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Not Quite Office on Demand For Microsoft

UPDATED: Microsoft's  definition of on-demand software is different from the conventional thinking. Rather than software-as-a-service (SaaS), Microsoft executives like to talk about software plus services.

The company plans to add more online services to help companies connect with their partners and customers, Satya Nadella, corporate vice president of Microsoft's business division, said yesterday at Microsoft's Convergence partner conference in San Diego.

Those services will include a hosted version of its mid-market customer relationship management application and hosted communities of interest, he added. "We will provide the software and services to enable you to create these connections."

The distinction between software plus services and SaaS has some observers shaking their heads, but it is an important one in the Microsoft universe.

Tim O'Brien, director of platform strategy at Microsoft, said that SaaS and on-premise software are not mutually exclusive. "It's being presented as an either-or proposition," he told internetnews.com. But Microsoft believes in a scenario where "software and service come together to make a sum greater than their individual parts."

He agreed that having applications available in the cloud is important but added that "there's a set of things you can only do with local code on the client and running inside the firewall on premise."

One example of this vision is Excel Web Access, which, as the name suggests, allows customers to access Excel files through a Web browser. Spreadsheets accessed in this manner can be reformatted or filtered for particular views, and can be shared outside the company firewall.

But users can't change the data contained in the files, which are read-only in the browser. This helps maintain a "single version of the truth" and also helps administrators with compliance issues.

O'Brien said that this version-controlled Web version in combination with the feature-rich on-premise version make for a more complete experience than either scenario would provide separately.

But Nucleus Research analyst Rebecca Wettemann thinks Microsoft has "missed the boat" on SaaS. According to Wettemann, people don't need the new features of Office 2007 but do need better collaboration tools. That's why they'll be seduced by low-cost SaaS offerings, like those offered by Google , which allow them to continue using the Office applications they've already paid for and collaborate online.

Last month, Google introduced a professional version of its hosted applications that costs $50 per user per year. While that adds up over time, Wettemann said Google will continue to offer customers new collaboration tools while Microsoft stagnates on the desktop.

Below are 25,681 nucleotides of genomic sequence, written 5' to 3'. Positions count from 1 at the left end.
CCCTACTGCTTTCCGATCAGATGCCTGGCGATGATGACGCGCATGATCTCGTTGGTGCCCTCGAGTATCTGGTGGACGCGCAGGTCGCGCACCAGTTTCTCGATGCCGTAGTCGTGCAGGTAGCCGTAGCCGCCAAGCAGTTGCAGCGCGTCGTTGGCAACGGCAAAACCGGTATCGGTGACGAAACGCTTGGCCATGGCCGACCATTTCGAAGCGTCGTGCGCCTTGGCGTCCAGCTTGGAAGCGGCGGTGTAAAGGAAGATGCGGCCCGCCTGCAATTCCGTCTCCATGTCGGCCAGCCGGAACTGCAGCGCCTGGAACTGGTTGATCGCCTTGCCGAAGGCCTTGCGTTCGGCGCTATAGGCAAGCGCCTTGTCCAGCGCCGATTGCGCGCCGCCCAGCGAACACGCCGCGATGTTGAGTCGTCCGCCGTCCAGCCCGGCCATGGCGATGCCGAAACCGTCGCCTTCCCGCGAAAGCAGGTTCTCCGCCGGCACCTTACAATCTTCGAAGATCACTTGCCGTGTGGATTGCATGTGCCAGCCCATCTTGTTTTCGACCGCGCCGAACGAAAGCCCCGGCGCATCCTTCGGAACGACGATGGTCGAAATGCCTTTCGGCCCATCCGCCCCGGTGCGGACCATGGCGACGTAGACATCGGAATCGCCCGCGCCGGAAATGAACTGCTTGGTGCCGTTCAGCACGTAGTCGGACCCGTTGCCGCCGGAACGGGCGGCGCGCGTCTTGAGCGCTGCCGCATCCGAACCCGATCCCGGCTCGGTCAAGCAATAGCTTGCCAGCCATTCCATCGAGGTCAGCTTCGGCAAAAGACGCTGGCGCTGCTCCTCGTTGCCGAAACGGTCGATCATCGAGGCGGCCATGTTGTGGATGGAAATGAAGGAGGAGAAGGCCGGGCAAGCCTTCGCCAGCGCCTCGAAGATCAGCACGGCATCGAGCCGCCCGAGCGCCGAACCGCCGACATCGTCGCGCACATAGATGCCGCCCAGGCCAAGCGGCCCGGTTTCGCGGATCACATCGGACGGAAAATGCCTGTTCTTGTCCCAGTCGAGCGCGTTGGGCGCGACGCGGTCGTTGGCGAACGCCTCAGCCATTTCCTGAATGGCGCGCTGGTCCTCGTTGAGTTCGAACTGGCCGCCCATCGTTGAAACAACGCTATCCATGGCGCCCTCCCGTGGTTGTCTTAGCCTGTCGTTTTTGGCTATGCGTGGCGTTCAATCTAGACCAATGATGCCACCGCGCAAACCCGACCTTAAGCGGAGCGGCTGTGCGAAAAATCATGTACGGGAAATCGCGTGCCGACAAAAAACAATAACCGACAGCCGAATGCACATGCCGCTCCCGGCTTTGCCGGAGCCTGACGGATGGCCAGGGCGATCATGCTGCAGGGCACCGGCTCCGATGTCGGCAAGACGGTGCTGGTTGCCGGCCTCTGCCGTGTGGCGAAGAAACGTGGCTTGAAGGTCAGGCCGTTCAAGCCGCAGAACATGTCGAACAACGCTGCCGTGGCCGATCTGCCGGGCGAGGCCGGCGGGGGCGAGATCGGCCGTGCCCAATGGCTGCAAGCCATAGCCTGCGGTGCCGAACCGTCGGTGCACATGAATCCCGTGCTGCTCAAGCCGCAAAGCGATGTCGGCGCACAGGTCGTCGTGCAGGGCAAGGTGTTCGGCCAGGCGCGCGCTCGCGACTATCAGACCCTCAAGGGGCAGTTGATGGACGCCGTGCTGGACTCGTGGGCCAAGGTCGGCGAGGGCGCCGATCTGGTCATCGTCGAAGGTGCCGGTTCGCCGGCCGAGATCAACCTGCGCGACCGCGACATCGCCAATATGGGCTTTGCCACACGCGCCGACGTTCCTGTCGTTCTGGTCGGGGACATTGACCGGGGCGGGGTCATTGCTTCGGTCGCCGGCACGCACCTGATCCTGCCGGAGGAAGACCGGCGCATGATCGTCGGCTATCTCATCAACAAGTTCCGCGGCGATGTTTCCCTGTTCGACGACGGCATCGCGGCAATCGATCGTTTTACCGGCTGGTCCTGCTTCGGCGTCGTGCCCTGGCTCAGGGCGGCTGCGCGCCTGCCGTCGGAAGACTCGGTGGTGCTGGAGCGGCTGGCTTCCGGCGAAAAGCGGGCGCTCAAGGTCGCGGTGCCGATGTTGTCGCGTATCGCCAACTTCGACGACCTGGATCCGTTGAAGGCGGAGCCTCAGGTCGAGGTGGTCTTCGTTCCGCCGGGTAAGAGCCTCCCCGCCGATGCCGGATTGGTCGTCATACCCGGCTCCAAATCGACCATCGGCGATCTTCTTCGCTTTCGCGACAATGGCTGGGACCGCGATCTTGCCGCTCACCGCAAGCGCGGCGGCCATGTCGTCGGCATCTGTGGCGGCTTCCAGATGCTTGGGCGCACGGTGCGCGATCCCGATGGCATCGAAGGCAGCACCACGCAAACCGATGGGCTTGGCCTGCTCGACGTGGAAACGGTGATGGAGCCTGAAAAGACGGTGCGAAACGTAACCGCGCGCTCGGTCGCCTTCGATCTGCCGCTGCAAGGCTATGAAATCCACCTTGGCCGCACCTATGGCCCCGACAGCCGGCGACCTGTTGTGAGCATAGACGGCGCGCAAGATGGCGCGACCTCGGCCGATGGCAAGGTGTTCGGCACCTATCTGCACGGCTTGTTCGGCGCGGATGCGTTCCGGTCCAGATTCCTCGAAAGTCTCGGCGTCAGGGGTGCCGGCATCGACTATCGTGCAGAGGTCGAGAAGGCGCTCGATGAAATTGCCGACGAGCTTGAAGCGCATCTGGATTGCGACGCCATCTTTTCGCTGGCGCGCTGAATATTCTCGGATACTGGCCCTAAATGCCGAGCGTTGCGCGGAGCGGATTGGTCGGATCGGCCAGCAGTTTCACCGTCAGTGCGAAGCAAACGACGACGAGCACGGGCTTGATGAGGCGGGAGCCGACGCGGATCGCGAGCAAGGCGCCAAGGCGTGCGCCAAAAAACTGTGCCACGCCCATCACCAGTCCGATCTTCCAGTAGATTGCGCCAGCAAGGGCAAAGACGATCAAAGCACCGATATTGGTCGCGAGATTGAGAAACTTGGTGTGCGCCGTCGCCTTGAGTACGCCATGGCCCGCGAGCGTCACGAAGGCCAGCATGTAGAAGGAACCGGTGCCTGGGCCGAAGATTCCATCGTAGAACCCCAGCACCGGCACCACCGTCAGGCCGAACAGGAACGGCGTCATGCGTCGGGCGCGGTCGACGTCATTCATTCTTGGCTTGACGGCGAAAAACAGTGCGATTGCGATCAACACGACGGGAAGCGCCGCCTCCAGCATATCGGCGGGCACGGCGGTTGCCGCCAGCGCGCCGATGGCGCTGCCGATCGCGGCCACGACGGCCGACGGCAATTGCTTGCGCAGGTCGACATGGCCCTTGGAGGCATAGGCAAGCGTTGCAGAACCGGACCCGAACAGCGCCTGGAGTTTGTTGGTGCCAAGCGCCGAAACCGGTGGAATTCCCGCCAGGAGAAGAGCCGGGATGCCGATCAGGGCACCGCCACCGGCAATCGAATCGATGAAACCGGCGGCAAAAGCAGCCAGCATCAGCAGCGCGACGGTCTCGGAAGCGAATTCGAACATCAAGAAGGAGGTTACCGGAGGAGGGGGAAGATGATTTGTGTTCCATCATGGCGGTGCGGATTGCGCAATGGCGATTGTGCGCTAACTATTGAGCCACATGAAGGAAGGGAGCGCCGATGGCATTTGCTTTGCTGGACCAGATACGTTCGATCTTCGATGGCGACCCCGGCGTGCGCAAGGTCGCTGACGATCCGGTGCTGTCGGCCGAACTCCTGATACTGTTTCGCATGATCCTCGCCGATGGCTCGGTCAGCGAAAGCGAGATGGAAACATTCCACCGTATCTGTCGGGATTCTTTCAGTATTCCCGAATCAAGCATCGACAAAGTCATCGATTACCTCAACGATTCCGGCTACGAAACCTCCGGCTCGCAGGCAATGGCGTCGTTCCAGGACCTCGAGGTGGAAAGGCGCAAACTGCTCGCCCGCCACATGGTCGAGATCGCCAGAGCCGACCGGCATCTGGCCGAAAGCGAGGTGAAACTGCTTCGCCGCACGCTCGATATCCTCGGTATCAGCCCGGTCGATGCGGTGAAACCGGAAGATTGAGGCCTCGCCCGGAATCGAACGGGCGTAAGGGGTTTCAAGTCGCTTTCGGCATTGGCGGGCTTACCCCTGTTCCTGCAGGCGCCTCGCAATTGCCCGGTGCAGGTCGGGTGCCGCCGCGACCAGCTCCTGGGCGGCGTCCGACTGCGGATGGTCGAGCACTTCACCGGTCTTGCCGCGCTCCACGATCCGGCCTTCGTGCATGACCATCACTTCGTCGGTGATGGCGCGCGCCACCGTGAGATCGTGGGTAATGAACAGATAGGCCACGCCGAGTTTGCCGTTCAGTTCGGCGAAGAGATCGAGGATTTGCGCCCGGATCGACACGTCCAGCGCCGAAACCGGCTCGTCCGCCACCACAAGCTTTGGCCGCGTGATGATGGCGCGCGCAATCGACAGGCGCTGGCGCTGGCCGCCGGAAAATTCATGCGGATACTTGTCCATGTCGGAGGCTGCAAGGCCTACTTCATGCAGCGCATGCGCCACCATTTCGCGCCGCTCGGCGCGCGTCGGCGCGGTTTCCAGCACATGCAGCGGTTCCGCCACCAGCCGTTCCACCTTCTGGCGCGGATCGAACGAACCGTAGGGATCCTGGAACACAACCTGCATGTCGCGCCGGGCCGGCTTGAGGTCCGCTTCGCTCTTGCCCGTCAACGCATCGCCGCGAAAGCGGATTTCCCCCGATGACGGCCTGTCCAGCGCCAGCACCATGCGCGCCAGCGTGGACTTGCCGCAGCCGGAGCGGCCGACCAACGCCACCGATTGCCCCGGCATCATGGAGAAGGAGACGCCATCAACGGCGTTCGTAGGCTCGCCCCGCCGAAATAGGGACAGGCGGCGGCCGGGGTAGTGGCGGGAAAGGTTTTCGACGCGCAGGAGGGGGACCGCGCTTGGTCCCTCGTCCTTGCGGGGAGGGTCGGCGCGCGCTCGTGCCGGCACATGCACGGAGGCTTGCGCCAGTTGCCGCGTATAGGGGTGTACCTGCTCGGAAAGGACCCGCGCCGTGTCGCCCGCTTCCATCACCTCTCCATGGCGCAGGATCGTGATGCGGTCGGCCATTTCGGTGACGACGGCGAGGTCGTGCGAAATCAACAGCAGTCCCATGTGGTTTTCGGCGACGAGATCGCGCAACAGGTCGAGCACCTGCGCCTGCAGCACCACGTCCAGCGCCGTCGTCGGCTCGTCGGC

"With an on-demand model, everybody gets access to the same innovation at a lower cost. Google Apps in six months will look very different than today," she told internetnews.com.

O'Brien argued that SaaS doesn't make allowances for things like data portability when users are off line. And he said that Microsoft is less interested in what Google does than in "figuring out what our customers really want."

Excel services, of which Web access is one, are included as part of SharePoint Server 2007, launched last November. While Office 2007 and Vista have gotten most of the attention lately, the company is counting on SharePoint 2007 to drive its real-time collaboration and online services strategy going forward.

Earlier this week, Jeff Raikes said that three years down the road, people will recognize that SharePoint Server 2007 will be recognized as the most significant product to have shipped in 2007.

"It's the sleeper hit of the year," he said during an analyst meeting hosted by Morgan Stanley.

But the more compelling question will be how much market share Microsoft will have lost to Google three years down the road if it can't articulate its software plus services vision more forcefully. O'Brien conceded that the company "hadn't done that great a job of framing" its past efforts in delivering software plus service.

The danger, Wettemann said, is that while Microsoft is "thinking a lot about it, everyone else is moving."

* Updated to clarify O'Brien's statement about Microsoft's past attempts to communicate its software plus service efforts.